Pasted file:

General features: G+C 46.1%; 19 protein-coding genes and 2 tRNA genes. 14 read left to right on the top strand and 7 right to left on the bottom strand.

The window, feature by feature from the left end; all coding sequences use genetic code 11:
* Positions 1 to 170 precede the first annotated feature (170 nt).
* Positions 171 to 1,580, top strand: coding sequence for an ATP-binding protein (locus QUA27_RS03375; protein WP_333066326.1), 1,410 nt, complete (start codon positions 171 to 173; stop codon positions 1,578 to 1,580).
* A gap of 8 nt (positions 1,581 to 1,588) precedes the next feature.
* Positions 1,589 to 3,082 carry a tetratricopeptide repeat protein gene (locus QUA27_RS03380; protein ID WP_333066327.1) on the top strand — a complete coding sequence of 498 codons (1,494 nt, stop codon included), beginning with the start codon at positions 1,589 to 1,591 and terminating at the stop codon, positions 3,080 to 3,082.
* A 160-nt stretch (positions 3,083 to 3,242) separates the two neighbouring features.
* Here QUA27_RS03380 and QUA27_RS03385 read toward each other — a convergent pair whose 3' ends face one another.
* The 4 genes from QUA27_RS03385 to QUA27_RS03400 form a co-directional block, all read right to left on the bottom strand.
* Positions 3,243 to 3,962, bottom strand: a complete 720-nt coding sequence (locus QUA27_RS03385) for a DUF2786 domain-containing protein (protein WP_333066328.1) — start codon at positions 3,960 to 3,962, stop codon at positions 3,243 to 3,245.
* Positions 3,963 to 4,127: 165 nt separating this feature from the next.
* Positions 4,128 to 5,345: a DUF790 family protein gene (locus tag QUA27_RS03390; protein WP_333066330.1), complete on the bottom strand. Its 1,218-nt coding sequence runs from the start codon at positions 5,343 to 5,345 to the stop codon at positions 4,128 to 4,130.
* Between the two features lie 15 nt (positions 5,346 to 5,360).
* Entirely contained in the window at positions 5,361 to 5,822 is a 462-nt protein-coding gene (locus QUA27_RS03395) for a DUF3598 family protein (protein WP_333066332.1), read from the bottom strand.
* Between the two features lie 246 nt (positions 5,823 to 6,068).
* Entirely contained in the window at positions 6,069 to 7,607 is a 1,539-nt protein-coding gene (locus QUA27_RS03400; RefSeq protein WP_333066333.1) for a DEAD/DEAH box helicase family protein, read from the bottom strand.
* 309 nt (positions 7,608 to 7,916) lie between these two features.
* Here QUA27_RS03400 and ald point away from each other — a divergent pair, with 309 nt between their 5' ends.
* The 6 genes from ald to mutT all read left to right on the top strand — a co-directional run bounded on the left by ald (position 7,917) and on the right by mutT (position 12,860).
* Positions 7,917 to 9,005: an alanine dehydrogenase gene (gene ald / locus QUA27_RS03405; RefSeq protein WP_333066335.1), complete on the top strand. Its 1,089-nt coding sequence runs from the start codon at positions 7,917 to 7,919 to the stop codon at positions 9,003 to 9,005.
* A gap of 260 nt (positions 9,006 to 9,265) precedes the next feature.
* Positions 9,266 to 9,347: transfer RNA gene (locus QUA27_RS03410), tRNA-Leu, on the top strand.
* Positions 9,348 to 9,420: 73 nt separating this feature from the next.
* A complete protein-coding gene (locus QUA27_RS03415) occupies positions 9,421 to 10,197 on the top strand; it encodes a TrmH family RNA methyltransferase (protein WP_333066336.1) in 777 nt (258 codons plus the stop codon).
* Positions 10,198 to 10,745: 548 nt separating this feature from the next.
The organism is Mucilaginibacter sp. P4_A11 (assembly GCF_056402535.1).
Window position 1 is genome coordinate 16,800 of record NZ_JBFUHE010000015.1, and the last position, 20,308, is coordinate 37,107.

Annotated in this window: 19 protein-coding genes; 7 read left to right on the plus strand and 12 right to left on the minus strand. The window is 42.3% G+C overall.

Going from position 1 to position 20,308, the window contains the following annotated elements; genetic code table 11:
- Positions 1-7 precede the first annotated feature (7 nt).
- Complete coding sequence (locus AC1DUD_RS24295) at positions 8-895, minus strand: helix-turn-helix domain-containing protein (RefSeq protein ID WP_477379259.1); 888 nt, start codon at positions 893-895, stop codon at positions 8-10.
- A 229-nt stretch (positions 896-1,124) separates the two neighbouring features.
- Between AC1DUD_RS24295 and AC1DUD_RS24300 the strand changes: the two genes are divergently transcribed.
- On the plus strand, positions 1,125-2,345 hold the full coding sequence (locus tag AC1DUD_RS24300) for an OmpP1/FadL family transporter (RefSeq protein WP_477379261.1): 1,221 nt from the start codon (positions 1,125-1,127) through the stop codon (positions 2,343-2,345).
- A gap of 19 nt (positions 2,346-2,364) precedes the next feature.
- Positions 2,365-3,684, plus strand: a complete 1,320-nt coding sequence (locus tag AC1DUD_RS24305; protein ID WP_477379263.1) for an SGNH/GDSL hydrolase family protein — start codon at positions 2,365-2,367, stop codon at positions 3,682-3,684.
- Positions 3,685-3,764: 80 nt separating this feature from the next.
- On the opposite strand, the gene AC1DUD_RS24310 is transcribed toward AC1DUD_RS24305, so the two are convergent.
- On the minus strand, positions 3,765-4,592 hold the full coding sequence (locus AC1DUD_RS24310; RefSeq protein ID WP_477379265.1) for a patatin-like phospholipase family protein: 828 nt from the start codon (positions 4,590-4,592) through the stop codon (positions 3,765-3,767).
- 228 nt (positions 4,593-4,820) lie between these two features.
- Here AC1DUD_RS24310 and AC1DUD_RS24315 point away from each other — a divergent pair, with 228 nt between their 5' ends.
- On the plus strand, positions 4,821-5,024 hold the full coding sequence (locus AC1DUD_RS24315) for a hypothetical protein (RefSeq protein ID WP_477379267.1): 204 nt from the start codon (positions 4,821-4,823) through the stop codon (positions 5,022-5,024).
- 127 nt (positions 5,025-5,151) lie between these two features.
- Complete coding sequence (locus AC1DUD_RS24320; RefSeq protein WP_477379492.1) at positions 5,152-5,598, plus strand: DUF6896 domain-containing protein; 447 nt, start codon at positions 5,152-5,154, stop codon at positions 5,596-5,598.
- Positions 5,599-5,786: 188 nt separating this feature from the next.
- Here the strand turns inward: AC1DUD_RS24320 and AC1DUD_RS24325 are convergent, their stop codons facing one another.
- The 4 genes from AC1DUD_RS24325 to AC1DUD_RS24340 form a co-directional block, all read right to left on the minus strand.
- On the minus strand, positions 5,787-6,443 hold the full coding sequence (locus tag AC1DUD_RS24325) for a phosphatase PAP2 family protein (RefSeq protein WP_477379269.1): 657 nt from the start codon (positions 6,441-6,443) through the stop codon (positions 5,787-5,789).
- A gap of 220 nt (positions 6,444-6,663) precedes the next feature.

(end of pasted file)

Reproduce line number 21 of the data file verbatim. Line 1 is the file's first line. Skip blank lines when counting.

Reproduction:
* A gap of 260 nt (positions 9,006 to 9,265) precedes the next feature.